First curfew in the Netherlands since World War II

We have to go back to World War II to find traces of such a measure in Netherlands. In order to combat the spread of Covid-19, the country started a curfew at 9 pm on Saturday. It is forbidden to leave the house until 4:30 am, and the measure must be renewed every night until at least the 9th of February.

Any offender faces a €95 fine, the Dutch government said. However, certain exemptions are possible, in particular for people returning from a funeral or having to work during the curfew, but as long as they present a certificate of displacement. Dog owners are allowed to leave without presenting a certificate.

(Credit: Jeroen Jumelet/ANP/AFP via Getty Images)

Prime Minister Mark Rutte announced on Wednesday his intention to institute a curfew, before obtaining parliamentary approval the next day. The Prime Minister said that this choice was reinforced by “the United Kingdom variant and the great concerns that we all have”, referring to the new variety that emerged in the United Kingdom. According to the Prime Minister, the curfew should avoid a confinement mandatory during the day, whereas, since the beginning of the health crisis, the Dutch have never had to justify their movements.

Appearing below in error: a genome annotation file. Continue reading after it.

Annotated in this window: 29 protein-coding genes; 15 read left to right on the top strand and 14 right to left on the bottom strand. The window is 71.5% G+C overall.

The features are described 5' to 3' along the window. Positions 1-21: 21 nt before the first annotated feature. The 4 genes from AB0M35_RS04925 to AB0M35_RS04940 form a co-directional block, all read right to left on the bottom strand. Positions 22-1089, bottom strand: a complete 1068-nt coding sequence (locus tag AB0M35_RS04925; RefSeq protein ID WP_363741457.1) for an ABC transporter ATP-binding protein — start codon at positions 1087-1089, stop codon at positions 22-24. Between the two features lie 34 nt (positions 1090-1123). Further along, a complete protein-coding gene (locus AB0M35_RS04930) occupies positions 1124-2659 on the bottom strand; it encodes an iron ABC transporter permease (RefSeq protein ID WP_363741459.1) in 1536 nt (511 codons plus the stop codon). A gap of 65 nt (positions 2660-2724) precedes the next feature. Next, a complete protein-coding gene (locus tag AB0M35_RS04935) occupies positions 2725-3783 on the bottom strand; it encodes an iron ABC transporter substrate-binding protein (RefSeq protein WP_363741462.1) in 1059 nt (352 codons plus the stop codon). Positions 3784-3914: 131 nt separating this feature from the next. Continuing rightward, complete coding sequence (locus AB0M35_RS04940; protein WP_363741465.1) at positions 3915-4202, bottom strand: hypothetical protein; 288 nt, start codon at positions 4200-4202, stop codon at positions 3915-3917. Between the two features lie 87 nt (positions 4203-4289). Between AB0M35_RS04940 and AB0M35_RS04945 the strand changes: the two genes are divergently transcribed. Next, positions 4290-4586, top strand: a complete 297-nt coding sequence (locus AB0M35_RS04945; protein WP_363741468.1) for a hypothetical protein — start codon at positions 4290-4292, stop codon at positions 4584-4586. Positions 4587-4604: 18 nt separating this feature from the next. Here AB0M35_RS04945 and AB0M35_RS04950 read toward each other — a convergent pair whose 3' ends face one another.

“In fact, it is much better than staying at home all the time. I think they just want to make sure we don’t have to do that”, said Soya, 22, who was in the Hague central station area, a few hours before the curfew begins. “It is a little too strict. It may be necessary, but people’s psychological state is not very good now. This will make things worse”, said Harris, 33, on the contrary, walking in front of the Binnenhof, the seat of the prime minister and parliament in The Hague.

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In addition to having raised the opposition of certain deputies, including far-right leader Geert Wilders, the curfew has angered some Dutch people. On Saturday night, the keyword “AvondklokProtest”, in English “Curfew Protest” appeared at the top of Twitter trends in the Netherlands.

Mark Rutte and his government resigned last week after a child benefit scandal, but they will continue to run day-to-day business until the March 17 parliamentary elections.

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